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In this April 15, 2013 file photo, Sydney Corcoran, of Lowell, Mass. is tended to at the finish line of the Boston Marathon after two bombs exploded, in Boston. As people lay badly bleeding in the smoke of the Boston Marathon bombings, rescuers immediately turned to a millennia-old medical device to save their lives - the tourniquet. (AP Photo/The Boston Globe, John Tlumacki)

Once-doubted tourniquet seen as Boston lifesaver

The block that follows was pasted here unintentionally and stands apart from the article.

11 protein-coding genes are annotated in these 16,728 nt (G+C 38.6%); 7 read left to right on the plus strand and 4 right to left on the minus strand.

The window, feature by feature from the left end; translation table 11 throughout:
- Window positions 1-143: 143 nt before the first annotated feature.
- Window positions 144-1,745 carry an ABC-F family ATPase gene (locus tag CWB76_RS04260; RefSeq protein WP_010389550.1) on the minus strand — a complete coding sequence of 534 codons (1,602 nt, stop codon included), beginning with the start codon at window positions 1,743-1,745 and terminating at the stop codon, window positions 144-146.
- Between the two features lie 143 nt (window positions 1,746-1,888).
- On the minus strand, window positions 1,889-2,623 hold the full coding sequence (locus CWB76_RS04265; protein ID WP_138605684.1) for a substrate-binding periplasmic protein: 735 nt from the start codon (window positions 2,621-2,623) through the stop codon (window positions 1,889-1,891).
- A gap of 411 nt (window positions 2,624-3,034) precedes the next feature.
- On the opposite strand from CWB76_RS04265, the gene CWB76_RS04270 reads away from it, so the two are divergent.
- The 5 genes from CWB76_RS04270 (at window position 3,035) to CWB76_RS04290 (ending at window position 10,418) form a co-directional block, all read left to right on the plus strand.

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NEW YORK (AP) -- As people lay badly bleeding in the smoke of the Boston Marathon bombings, rescuers immediately turned to a millennia-old medical device to save their lives - the tourniquet.

Using belts, shirts and other materials, they tied off bleeding limbs in fast-acting bids to prevent major blood loss, shock and death. Such fast work no doubt saved many lives, doctors at Boston area hospitals said.

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